Asia's stock markets are bracing for a hawkish Fed, which is afraid of a potential Ukraine confrontation.

Asia's stock markets are bracing for a hawkish Fed, which is afraid of a potential Ukraine confrontation.

On Monday, Asian stocks fell as investors awaited a Federal Reserve meeting at which the central bank is anticipated to announce that it will soon begin draining the enormous pool of liquidity that has fueled growth stocks in recent years.

Concerns about a possible Russian strike on Ukraine heightened the caution, with the US State Department removing family members of its diplomatic workers in Kyiv.

According to the New York Times, President Joe Biden is considering sending tens of thousands of US troops, as well as warships and planes, to NATO allies in Europe.

EUROSTOXX 50 futures declined 0.4 percent in Europe, while FTSE futures fell 0.2 percent.

However, following last week's thrashing, Wall Street futures have rebounded, with the S& P 500 futures up 0.7 percent and the Nasdaq futures up 0.8 percent.

Markets are already putting in a slight likelihood that the Fed would raise rates this week, despite the overwhelming anticipation of a first hike to 0.25 percent in March and three more to 1.0 percent by the end of the year.

"With inflation so high," said Oliver Allen, a market economist at Capital Economics, "the Fed is on track to gradually withdraw the ultra-accommodative monetary policy that has been a key prop to stock values for over a decade."


With their high valuations, the potential of increasing borrowing costs and more appealing bond yields has taken a toll on tech stocks, with the Nasdaq down 13% this year and the S&P 500 down roughly 8%.

The sell-off was worsened by a nearly 22% drop in Netflix (NASDAQ:NFLX), which lost $44 billion in market value as a result of a bleak estimate for membership growth.

Because of the magnitude of the losses, Treasuries surged late last week on expectations that the market meltdown would scare the Fed into being less hawkish, a variant of the old Greenspan put.
Despite the recent downturn, Allen pointed out that the S&P 500 was still 40% higher than where it closed 2019, and the Nasdaq was 60% higher.

"This time around, investors may not be able to rely on a so-called 'Fed put,' given that the central bank's tightening cycle has only just begun, and the strength of the US economy suggests that even tighter policy is necessary."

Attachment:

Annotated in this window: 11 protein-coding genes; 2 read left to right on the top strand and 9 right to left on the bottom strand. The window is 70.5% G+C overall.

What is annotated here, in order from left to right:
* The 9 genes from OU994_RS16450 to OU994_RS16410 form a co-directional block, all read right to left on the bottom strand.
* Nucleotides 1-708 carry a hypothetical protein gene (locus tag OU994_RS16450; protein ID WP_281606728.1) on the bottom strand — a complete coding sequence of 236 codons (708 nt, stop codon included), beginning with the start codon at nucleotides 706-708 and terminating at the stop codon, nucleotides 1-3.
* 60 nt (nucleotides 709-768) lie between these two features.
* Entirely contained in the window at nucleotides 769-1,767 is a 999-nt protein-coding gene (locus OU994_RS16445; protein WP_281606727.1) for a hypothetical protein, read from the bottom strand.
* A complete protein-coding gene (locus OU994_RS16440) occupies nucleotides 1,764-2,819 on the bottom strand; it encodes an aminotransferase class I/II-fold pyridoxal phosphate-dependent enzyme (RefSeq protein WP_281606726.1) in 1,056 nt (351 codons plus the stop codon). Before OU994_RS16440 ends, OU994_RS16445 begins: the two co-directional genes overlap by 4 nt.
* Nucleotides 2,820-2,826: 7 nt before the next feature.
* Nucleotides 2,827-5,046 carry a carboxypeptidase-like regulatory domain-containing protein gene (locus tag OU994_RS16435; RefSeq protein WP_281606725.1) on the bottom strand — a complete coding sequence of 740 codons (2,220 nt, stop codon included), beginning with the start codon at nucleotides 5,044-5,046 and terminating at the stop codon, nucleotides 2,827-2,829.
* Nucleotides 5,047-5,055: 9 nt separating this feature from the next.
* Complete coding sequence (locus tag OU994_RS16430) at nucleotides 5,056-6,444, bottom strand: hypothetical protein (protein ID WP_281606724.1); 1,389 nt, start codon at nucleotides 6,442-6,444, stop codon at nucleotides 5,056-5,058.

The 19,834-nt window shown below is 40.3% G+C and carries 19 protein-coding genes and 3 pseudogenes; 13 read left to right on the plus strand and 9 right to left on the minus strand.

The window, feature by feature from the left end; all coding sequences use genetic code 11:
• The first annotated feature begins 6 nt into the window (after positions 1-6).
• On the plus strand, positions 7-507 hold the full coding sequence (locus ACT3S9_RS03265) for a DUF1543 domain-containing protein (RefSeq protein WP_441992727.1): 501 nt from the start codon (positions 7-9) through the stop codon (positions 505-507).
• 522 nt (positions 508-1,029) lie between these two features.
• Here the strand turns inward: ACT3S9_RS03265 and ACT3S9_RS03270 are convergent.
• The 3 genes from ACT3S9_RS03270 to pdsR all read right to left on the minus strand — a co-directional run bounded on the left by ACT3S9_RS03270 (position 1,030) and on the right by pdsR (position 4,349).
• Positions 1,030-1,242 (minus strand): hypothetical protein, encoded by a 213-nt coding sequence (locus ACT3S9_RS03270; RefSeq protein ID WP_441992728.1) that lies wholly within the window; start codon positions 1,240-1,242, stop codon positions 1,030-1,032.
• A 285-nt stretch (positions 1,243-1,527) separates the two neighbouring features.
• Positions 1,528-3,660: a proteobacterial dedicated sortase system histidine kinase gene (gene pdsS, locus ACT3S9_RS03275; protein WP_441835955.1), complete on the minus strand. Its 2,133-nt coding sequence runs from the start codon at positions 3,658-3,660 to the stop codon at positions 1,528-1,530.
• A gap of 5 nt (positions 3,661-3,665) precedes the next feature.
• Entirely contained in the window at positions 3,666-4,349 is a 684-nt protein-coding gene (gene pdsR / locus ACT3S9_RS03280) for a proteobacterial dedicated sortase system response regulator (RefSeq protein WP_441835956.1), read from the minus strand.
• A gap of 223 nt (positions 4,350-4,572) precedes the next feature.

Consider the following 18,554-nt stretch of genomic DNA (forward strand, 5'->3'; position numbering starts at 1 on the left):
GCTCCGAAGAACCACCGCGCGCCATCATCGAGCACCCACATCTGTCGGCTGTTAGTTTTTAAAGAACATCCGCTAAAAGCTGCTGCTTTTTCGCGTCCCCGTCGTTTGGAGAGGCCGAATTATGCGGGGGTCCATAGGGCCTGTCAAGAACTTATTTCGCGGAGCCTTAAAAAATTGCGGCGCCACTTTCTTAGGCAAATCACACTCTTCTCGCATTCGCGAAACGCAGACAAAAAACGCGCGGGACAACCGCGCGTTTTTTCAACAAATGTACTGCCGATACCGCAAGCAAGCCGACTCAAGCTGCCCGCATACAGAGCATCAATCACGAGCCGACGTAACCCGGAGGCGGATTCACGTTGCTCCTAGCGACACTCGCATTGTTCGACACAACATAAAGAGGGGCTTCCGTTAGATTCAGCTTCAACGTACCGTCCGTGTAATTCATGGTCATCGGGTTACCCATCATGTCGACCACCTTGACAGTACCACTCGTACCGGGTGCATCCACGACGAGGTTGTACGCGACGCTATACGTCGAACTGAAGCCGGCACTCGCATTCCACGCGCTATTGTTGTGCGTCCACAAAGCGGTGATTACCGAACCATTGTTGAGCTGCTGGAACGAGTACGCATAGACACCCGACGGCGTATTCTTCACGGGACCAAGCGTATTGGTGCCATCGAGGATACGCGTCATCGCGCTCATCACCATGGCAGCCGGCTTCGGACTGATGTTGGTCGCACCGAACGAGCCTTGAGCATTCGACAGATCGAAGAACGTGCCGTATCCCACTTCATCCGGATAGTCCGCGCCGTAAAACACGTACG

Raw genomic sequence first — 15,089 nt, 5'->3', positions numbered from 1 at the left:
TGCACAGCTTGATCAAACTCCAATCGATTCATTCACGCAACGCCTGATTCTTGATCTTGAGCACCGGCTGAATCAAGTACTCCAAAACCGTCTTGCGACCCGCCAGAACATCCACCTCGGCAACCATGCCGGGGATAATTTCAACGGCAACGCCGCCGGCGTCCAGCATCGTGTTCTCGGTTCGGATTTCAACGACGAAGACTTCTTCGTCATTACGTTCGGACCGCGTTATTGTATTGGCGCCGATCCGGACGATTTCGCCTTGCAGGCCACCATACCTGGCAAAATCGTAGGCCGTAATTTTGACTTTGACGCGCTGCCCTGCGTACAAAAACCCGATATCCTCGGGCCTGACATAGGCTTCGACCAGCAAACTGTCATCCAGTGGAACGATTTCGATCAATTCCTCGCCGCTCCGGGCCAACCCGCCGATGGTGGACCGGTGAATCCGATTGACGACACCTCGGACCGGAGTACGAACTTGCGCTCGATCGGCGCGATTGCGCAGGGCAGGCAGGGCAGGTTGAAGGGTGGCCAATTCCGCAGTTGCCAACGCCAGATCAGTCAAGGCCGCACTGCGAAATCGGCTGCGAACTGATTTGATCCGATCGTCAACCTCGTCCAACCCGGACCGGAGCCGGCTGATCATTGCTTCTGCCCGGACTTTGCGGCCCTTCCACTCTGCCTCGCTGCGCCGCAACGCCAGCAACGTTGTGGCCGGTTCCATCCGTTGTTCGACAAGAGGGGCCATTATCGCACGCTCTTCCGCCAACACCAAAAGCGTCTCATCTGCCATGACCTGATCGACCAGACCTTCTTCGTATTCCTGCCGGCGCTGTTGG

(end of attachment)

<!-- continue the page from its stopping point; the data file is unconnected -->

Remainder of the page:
Indeed, the first estimate of US GDP for the December quarter is anticipated this week, with growth expected to reach 5.4 percent on an annualized basis before Omicron slammed the brakes.

The earnings season is also well underway, with IBM (NYSE:IBM), Microsoft (NASDAQ:MSFT), Johnson & Johnson (NYSE:JNJ), Tesla (NASDAQ:TSLA), and Apple (NASDAQ:AAPL) all reporting this week (NASDAQ:AAPL).

This week, around a fifth of the S&P 500 is slated to submit quarterly updates.

While Treasuries rose late last week, 10-year rates are still up 22 basis points for the month at 1.77 percent, not far from early 2020 levels.

This rise has boosted the value of the US dollar, which gained 0.5 percent against a basket of currencies last week and is currently trading at 85.647. After failing to continue a recent surge to near $1.1500, the euro was stalled at $1.1324.

"The concern is that the Fed's announcement depicts a sense of urgency to act quickly, most likely in March, in the face of extremely high inflation," said Joseph Capurso, CBA's head of international economics.

"This could even encourage markets to price in the chance of a 50 basis point rate hike in March, and we predict a knee-jerk reaction above its 4 January high of 96.46 in that scenario."

As markets fall, the Japanese yen benefits from safe-haven flows, maintaining the dollar at 113.84, uncomfortably near to last week's low of 113.47.

After hitting a six-week high of $1,842 last week, gold held steady at $1,836 per ounce. [GOL/]

Oil prices were climbing again after reaching a seven-year high for the fifth week in a row on forecasts that demand would remain strong and supplies would be limited. [O/R]

Brent crude gained 83 cents to $88.72 a barrel, while US crude gained 77 cents to $85.91.Source